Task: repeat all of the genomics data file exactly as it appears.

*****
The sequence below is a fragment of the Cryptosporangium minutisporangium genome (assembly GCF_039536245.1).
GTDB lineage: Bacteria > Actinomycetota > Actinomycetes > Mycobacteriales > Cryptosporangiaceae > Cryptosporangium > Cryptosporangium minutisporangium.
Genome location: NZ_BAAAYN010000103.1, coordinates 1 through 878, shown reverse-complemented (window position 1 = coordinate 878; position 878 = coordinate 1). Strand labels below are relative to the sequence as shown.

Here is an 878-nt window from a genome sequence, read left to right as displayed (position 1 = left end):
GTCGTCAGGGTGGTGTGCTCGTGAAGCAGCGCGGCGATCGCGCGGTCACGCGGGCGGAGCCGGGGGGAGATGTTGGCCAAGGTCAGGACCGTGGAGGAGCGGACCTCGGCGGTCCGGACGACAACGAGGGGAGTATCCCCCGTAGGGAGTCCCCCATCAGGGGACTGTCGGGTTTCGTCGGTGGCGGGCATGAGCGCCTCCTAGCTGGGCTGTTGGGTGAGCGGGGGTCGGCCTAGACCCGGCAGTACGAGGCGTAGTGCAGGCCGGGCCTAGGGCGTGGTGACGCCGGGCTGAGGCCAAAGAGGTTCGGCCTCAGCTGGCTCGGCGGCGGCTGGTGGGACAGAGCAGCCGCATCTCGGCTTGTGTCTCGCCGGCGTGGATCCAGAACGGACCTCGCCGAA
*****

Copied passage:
The sequence below is a fragment of the Cryptosporangium minutisporangium genome (assembly GCF_039536245.1).
GTDB lineage: Bacteria > Actinomycetota > Actinomycetes > Mycobacteriales > Cryptosporangiaceae > Cryptosporangium > Cryptosporangium minutisporangium.
Genome location: NZ_BAAAYN010000103.1, coordinates 1 through 878, shown reverse-complemented (window position 1 = coordinate 878; position 878 = coordinate 1). Strand labels below are relative to the sequence as shown.

Here is an 878-nt window from a genome sequence, read left to right as displayed (position 1 = left end):
GTCGTCAGGGTGGTGTGCTCGTGAAGCAGCGCGGCGATCGCGCGGTCACGCGGGCGGAGCCGGGGGGAGATGTTGGCCAAGGTCAGGACCGTGGAGGAGCGGACCTCGGCGGTCCGGACGACAACGAGGGGAGTATCCCCCGTAGGGAGTCCCCCATCAGGGGACTGTCGGGTTTCGTCGGTGGCGGGCATGAGCGCCTCCTAGCTGGGCTGTTGGGTGAGCGGGGGTCGGCCTAGACCCGGCAGTACGAGGCGTAGTGCAGGCCGGGCCTAGGGCGTGGTGACGCCGGGCTGAGGCCAAAGAGGTTCGGCCTCAGCTGGCTCGGCGGCGGCTGGTGGGACAGAGCAGCCGCATCTCGGCTTGTGTCTCGCCGGCGTGGATCCAGAACGGACCTCGCCGAA